In U.S. Wiltberger, 5 Wheat. 76, 5 L.Ed. 37, Judge Marshall said:
"To determine that a case is within the intention of a statute, its language must authorize us to say so. It would be dangerous, indeed, to carry the principle, that a case which is within the reason or mischief of a statute, is within its provisions, so far as to punish a crime not enumerated in the statute, because it is of equal atrocity, or of kindred character, with those which are enumerated."
As was said in Wilson v. State, supra:
"Our statute  is directed solely against the second marriage. The subsequent cohabitation in this state is no part of the offense."
Section 2720 is not a penal statute; it is only a rule of evidence. The crime of bigamy is not enlarged by such statute.
Following the decision of this court in Wilson v. State, supra, the Legislature, in chapter 119, Session Laws of 1925, amended section 510, C. O. S. 1921, to read as follows:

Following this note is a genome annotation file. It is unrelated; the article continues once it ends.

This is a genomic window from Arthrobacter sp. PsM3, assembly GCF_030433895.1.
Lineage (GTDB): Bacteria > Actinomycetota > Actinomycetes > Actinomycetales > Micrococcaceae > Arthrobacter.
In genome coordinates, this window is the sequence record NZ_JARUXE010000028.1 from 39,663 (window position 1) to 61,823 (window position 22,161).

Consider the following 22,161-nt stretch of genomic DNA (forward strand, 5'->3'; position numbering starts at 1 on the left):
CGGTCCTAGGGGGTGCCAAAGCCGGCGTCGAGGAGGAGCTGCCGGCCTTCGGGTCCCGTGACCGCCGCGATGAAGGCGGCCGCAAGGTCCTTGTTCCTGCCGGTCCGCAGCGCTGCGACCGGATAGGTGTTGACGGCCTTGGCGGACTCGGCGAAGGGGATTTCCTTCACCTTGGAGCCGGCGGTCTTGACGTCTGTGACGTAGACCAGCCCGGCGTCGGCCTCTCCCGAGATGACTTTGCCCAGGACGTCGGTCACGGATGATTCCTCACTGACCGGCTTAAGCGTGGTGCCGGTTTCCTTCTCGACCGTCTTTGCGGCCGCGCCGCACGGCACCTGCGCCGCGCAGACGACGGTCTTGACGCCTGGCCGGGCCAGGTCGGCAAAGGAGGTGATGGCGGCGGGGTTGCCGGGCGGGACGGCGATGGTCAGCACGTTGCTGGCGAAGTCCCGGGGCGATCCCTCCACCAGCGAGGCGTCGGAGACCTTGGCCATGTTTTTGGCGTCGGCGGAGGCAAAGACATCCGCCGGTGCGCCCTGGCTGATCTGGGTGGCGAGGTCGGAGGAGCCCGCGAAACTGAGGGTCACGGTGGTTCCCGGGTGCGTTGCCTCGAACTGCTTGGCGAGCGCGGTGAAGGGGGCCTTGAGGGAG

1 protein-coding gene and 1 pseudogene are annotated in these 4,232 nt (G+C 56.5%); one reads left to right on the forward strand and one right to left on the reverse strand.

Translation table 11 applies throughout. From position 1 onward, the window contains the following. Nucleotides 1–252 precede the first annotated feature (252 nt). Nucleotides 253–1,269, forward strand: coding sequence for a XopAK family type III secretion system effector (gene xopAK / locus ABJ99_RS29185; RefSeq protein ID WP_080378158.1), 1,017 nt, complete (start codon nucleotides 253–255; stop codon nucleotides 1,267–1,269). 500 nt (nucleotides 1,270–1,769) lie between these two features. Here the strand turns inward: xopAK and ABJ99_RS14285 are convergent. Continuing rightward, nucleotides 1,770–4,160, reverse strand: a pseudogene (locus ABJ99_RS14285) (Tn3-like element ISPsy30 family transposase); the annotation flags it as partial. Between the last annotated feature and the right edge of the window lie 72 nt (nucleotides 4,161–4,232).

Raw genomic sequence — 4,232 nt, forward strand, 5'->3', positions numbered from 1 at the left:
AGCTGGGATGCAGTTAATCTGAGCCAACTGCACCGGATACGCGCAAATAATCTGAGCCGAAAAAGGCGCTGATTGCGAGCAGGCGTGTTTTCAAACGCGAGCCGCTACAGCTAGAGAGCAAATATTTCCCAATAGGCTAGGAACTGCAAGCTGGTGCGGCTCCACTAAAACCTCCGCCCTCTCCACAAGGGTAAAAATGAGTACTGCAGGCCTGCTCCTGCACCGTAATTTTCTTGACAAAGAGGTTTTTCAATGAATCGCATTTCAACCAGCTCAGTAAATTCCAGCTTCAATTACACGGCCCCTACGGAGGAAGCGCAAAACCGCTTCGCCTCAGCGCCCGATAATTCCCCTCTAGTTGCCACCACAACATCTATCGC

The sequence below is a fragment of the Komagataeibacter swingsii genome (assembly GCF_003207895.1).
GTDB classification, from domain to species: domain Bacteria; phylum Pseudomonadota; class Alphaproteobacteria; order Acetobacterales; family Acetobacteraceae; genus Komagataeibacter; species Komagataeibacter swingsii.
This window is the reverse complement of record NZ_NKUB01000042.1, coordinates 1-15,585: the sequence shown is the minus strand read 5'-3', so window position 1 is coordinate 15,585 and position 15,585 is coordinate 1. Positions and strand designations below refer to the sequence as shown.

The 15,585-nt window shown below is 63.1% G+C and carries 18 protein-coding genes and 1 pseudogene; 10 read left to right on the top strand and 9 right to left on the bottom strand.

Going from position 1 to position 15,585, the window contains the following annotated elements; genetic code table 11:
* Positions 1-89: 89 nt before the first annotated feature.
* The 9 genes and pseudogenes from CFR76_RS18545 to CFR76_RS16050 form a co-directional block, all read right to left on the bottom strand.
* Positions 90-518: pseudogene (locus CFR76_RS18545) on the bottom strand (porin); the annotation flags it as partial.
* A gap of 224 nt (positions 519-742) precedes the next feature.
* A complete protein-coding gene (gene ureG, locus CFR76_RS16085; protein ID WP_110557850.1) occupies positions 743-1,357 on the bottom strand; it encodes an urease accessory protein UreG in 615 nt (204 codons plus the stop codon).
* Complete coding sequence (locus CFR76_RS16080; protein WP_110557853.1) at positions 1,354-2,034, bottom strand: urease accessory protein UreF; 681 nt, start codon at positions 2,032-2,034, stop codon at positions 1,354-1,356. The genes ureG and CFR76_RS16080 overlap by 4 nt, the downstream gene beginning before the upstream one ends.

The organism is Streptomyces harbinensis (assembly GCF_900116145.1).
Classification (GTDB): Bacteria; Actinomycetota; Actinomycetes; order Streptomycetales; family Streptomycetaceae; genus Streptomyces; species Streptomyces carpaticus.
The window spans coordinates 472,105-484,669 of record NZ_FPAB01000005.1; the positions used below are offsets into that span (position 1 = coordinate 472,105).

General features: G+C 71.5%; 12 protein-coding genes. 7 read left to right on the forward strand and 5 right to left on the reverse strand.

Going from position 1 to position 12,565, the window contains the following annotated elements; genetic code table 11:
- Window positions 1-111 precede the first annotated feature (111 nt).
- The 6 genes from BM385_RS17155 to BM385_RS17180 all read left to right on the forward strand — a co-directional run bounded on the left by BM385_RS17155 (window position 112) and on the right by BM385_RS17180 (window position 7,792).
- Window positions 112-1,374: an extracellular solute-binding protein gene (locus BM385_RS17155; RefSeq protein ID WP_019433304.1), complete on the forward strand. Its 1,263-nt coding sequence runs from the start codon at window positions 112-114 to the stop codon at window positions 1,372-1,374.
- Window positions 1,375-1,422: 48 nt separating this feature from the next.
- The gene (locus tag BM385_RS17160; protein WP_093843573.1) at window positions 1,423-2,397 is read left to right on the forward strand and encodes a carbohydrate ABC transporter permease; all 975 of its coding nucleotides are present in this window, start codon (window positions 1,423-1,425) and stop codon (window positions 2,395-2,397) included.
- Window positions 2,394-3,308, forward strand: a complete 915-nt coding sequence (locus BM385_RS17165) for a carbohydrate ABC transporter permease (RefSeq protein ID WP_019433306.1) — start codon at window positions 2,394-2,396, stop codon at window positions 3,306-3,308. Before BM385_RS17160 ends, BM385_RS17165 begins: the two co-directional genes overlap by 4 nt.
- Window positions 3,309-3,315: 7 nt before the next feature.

"A party desiring to appeal from a judgment granting a divorce, must within ten days after such judgment is rendered file a written notice in the office of the clerk of the court, duly entitled in such action, stating that it is the intention of such party to appeal from such judgment. If notice be filed as aforesaid, the party filing the same may commence proceedings * * * at any time within four months from the date of the decree appealed from and not thereafter. And it shall be unlawful for any person who has a living husband or wife to marry another person in any other state, within six (6) months from date of decree of divorcement granted in this state and cohabit with such second husband or wife in this state during said period. It shall be unlawful in any event for either party to such divorce suit to marry any other person within six months from the date of the decree of divorcement; and if notice be filed and proceedings in error be commenced as hereinafter provided, then it shall be unlawful for either party to such cause to marry any other person until the expiration of thirty days from the day on which final judgment shall be rendered pursuant to such appeal. Any person marrying or otherwise violating the provisions of this section shall be deemed guilty of bigamy."